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Re: RFC: [PATCH] X86: Add pseudo prefixes to control encoding

>>> On 10.11.16 at 00:47, <> wrote:
> On Tue, Nov 8, 2016 at 12:11 AM, Jan Beulich <> wrote:
>>>>> On 07.11.16 at 23:26, <> wrote:
>>> On Mon, Nov 7, 2016 at 12:31 AM, Jan Beulich <> wrote:
>>>>>>> On 04.11.16 at 19:24, <> wrote:
>>>>> Many x86 instructions have more than one encodings.  Assembler picks
>>>>> the default one, usually the shortest one.  Although the ".s", ".d8"
>>>>> and ".d32" suffixes can be used to swap register operands or specify
>>>>> displacement size, they aren't very flexible.  This patch adds pseudo
>>>>> prefixes, {xxx}, to control instruction encoding.  The available
>>>>> pseudo prefixes are {disp8}, {disp32}, {swap}, {vex2}, {vex3} and
>>>>> {evex}.  Pseudo prefixes are preferred over the ".s", ".d8" and ".d32"
>>>>> suffixes, which are deprecated.
>>>>> Any comments?
>>>> Looking at ...
>>>>> --- /dev/null
>>>>> +++ b/gas/testsuite/gas/i386/pseudos.s
>>>>> @@ -0,0 +1,52 @@
>>>>> +# Check instructions with pseudo prefixes for encoding
>>>>> +
>>>>> +     .text
>>>>> +_start:
>>>>> +     {vex3} vmovaps %xmm7,%xmm2
>>>>> +     {vex3} {swap} vmovaps %xmm7,%xmm2
>>>>> +     vmovaps %xmm7,%xmm2
>>>>> +     {vex2} vmovaps %xmm7,%xmm2
>>>>> +     {vex2} {swap} vmovaps %xmm7,%xmm2
>>>>> +     mov %ecx, %eax
>>>>> +     {swap} mov %ecx, %eax
>>>> ... all of these, I think {swap} is a bad name, as it implies that there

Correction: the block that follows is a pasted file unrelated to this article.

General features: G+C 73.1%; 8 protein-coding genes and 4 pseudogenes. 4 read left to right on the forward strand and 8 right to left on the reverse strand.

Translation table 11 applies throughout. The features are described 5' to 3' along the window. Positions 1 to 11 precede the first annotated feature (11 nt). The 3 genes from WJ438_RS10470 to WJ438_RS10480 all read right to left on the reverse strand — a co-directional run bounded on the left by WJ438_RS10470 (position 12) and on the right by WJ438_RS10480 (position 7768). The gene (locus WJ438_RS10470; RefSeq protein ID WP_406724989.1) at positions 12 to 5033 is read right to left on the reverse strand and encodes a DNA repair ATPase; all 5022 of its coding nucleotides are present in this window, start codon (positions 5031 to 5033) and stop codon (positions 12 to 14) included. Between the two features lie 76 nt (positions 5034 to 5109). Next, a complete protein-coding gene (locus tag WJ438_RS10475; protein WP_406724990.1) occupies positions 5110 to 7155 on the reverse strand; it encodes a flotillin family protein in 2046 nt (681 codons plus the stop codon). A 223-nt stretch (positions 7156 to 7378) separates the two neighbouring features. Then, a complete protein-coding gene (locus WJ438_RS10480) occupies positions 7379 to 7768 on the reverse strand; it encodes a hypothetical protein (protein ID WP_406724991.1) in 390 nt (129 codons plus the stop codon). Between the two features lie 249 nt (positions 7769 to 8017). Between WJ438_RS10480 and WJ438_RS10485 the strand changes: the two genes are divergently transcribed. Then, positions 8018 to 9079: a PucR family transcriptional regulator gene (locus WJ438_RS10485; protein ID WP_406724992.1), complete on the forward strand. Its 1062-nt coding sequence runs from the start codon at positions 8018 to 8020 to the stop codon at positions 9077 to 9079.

>>>> is a particular encoding that the assembler chooses now and
>>>> forever. That, however, should be an implementation detail, and
>>>> hence the prefix should express exactly which encoding is wanted.
>>>> Sadly I can't think of a really concise short name for them; {rm-reg}
>>>> and {reg-rm} look a little ugly to me, namely due to the embedded
>>>> dash.
>>> For most parts, programmer isn't aware how operands are encoded.
>>> {swap} tells assembler to swap register operand order in encoding.
>>> Since Intel and AT&T have different operand order, {rm-reg} may be
>>> confusing.
>> I can accept the "confusing" part, but I'm missing some alternative
>> suggestion. If you want the programmer to be able to control the
>> encoding, then it only makes sense if you give him/her full control.
>> That is either there's no prefix (in which case the assembler gets to
>> choose) or there is a prefix (in which case the encoding is full
>> controlled by the prefix). IOW a single prefix will not do.
> We can use {load} and {store} to encode in load or store form.

Ah, yes, these look fine.

>>>> And then there are mnemonics which have two alternate base
>>>> opcodes (e.g. {,v}movq and {,v}pextrw). I think this prefix model
>>> vmovq %rax, %xmm
>>> isn't equivalent to
>>> movq %rax, %xmm
>>> since only VEX encoding clear the upper bits.
>> And I didn't say they would be. Instead I did refer to the two
>> different base opcodes (660FD6 and F30F7E vs 660F6E and
>> 660F7E when talking about transfer between XMM register
>> and memory [different opcodes apply for MM registers] and
>> 660FC5 vs 660F3A15 when talking about PEXTRW with a
>> GPR destination). Equivalent considerations apply for the
>> VEX and EVEX encoded forms. I didn't do a very careful check
>> whether there are any further redundant encodings.
> We can add {regmem} pseudo prefix to encode a memory
> or integer register operand in instruction which takes both
> types of operand. If necessary, we can add {mmx} for MMX
> encoding.

I don't see how either of these would fit: What would "regmem"
be meant to identify? After all we have

	MOVQ	xmm, r/m64
	MOVQ	xmm, xmm/m64

as one example pair. Would you mean it to identify the GPR
case? In that case {gpr} and {xmm} might be more appropriate
(and obviously then {mmx} for the MMX counterparts).

Plus the ambiguous forms of PEXTRW are only about insns
operating on XMM registers. Or did you mean {regmem} to
apply here, and then with a {reg} counterpart?

In any event there would need to be pairs of prefixes, to be
able to force both variants regardless of what the assembler
defaults to.


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